As you said, after we get some practice, we can do it ourselves. It’s to go back there, inquire, ask the Lord, and realize, “There’s nothing wrong with me. I’m good.” That self-awareness and healing piece are so good. The honoring part, to me, is so important because you mentioned another book, The Body Keeps the Score, which I want to read. It has come up a couple of times. Like you’re saying, I can feel in my physical body now that I’m not honoring myself. We have to pay attention to ourselves first to realize this isn’t just, “I’m going to feel exhausted every day. I’m going to feel X every day.”
That is not the way that God intended for me to live. There might be seasons of that depending on what season we’re in our life, but even in the hard seasons, we don’t have to go through them feeling exhausted every day. That’s an indicator that something else is going on, or like you said, “I feel like in my chest, that wasn’t good. When I honor myself, I feel a sense of release in my body.”
There’s a therapy called somatic therapy. You can look it up. You can find a therapist that specializes in that and can help you learn that skill. It’s a skill. Can you imagine teaching our kids this stuff? That’s why my kids have been a part of my journey. We’re breaking generational curses by acknowledging pain, emotions, and addiction, explaining and talking about trauma. My kids are so emotionally intelligent. When we normalize these things, what you explained about, recognizing, honoring, and all of those things, I’m like, “What’s going on with that guy you liked at school?” and my daughter’s like, “He’s not emotionally available enough. I’m over him.”
I’m like, “Tell me more about that.” She starts talking about how he’s not attentive and this and that. I said, “I am winning. Thank you, Jesus.” What the enemy meant for bad, God is surely using for good because the little girl, Irene, who didn’t know how to care for her own emotional world has now been able to teach the next generation how to acknowledge, recognize, and honor it. She’s like, “I’m worth too much to attach and connect myself emotionally to somebody who can’t respond.” We got to normalize all of this. I’m having a bad day, and it’s okay. Normalize it. We’re allowed to say it.
Nobody said you had to be a superwoman. You’re allowed to have bad days. You’re allowed to make mistakes. Show your kids. Tell them you’re sorry. Tell them mom had just flipped off the wall like, “I lost it. I need a minute. I’m overwhelmed. Give me ten minutes, and I’ll be back with you. I’m so sorry that I yelled.” We’re showing them our humanity and our brokenness. Not that parents are supposed to be perfect. Jesus did this for us. He showed us that he could experience shame, the humiliation of the cross, the pain of it, and endure it. Look to the Father and the joy that was before Him, and then He could get through it and process it. Now He’s seated at the right hand of the Father.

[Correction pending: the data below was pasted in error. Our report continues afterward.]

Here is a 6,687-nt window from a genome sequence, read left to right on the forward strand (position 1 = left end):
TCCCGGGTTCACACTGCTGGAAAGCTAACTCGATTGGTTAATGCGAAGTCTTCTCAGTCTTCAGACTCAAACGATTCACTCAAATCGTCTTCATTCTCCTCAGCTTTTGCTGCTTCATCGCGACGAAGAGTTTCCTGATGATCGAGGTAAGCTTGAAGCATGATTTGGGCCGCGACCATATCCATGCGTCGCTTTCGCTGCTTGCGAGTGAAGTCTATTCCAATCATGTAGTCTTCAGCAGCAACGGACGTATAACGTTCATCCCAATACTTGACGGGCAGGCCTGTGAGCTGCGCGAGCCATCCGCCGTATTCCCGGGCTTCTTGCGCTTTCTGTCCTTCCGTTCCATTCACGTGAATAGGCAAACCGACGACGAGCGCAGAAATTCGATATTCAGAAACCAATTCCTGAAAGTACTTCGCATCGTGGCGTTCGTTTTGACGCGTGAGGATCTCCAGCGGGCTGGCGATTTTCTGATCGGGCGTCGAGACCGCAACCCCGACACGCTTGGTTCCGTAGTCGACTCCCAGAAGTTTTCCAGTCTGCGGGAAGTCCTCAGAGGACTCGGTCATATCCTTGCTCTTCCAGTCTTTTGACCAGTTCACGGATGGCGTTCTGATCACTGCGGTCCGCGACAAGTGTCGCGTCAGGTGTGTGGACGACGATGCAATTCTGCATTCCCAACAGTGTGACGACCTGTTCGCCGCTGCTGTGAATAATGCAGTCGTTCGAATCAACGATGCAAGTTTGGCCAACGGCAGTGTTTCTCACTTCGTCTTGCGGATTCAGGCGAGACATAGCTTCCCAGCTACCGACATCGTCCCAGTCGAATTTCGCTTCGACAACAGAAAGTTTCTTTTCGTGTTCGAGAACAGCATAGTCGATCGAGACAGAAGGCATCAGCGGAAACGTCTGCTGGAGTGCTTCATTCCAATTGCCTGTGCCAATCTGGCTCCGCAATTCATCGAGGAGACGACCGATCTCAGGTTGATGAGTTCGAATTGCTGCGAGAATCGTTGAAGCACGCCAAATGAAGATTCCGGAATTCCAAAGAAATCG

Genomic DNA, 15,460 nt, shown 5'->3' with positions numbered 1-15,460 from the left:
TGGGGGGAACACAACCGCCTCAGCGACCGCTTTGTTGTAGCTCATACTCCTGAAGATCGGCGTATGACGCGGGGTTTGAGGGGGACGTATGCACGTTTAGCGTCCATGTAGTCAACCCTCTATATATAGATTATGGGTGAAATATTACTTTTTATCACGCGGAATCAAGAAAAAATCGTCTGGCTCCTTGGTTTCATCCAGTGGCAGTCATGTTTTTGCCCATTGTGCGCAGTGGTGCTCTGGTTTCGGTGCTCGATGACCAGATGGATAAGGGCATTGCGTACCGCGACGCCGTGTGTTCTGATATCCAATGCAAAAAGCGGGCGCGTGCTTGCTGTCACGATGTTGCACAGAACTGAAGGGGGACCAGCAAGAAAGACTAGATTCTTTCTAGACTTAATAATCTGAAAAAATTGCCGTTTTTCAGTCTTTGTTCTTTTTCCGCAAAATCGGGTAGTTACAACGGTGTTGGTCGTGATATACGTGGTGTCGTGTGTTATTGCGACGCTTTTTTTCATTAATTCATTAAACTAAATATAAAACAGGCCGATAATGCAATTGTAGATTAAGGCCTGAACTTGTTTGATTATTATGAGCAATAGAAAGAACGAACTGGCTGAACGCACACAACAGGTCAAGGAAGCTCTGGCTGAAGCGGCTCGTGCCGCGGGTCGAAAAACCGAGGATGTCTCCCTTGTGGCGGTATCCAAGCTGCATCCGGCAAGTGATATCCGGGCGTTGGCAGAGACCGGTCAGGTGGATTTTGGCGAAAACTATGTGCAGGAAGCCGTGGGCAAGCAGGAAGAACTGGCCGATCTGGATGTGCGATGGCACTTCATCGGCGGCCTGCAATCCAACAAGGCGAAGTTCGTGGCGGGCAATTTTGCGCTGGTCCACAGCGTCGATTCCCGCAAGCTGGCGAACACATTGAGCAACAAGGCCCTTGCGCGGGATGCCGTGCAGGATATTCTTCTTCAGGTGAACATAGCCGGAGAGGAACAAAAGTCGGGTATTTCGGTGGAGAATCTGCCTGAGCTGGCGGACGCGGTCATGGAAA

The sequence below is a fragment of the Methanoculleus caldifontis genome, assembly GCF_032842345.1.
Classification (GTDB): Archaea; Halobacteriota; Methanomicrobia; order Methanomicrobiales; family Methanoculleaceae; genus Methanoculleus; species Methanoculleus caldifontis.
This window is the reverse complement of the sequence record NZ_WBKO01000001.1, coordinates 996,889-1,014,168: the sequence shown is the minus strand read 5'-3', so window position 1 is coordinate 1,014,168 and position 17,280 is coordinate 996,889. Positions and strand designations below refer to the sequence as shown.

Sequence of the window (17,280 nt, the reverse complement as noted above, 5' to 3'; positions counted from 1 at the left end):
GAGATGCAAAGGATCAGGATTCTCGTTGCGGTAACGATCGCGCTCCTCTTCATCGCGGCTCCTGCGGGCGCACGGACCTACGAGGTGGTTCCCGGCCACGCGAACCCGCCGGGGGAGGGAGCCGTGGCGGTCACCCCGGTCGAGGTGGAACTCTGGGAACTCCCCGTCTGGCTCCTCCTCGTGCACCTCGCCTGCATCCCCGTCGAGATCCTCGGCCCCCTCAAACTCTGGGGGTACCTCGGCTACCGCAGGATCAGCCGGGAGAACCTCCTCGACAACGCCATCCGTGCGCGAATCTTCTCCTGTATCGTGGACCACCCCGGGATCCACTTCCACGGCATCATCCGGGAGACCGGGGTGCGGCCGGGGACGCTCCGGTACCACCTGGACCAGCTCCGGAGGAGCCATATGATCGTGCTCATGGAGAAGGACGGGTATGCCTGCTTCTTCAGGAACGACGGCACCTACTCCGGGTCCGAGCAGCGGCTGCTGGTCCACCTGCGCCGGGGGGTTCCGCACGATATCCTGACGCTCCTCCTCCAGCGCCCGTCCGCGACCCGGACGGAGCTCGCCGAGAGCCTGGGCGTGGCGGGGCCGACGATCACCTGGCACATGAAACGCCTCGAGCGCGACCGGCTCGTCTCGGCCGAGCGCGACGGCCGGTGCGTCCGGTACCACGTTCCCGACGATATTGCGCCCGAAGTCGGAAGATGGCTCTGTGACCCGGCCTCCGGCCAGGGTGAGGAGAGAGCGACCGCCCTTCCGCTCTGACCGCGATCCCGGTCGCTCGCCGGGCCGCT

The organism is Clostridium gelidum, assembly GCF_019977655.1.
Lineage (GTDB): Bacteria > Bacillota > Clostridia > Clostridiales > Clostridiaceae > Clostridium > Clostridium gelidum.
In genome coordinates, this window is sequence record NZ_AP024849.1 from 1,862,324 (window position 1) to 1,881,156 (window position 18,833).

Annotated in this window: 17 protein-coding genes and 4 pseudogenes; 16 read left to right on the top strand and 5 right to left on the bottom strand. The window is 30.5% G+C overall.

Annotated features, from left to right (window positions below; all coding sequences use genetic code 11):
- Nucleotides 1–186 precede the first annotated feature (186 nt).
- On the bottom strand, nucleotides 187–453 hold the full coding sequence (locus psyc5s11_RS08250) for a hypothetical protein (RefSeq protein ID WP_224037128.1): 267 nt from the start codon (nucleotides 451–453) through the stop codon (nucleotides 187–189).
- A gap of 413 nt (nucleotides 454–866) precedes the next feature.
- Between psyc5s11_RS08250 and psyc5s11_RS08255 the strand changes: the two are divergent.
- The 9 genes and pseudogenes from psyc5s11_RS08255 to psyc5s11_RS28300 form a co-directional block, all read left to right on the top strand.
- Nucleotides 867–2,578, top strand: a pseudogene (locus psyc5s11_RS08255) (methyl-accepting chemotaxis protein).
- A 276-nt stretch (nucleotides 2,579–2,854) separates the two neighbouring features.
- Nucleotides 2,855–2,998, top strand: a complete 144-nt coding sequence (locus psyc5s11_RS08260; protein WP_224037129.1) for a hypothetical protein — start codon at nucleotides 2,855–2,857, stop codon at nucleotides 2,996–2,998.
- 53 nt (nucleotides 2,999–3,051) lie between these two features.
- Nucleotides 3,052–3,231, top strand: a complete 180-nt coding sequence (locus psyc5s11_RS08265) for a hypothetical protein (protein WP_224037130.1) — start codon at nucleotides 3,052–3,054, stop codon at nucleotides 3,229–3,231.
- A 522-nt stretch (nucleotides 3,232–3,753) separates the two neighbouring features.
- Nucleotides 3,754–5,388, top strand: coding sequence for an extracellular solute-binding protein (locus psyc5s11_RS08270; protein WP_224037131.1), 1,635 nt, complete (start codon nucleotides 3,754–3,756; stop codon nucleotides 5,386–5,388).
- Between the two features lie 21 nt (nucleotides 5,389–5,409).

Where the double portion of honor that the Bible promises us is on the other side of acknowledging. That’s what he did in the garden. He’s like, “This is going to hurt. I don’t want to do this.” He identified with every feeling and emotion we ever have experienced or will experience, but He didn’t sin. He was still perfect, but He loved us so much that He experienced it for us so we could experience the same resurrection here on earth and be honored with Him in heaven with everlasting life.
I want to double down on this beautiful gem in what you’re saying about God does not want us to live in guilt and shame. Sometimes, as Christians, we can live in this place of beating ourselves up. The line we use a lot is, “I don’t deserve this.” We’ve been given a lot of things that we don’t deserve, but God doesn’t want us to live with that mentality. That’s not why Jesus died. Jesus died so that we could honor ourselves and we could see that God made us good. That coming home to him is where it’s at.
I don’t have to have this mindset of, “I’m unworthy. God is mad at me for my sin,” and all these crazy things that are essentially bad theology. It’s that thought of Jesus understands. Jesus honors me. Jesus will not speak to me in a false identity I’m carrying around. He will speak to me with a true identity, which means that I can come to him and tell him exactly how I feel. That’s when I will hear him clearly. It’s all that stuff. I could go up on a lot of rabbit trails that I’m so tempted to, and I will not because I have two more questions for you. Second to the last question, what about Jesus has surprised you over the last several years?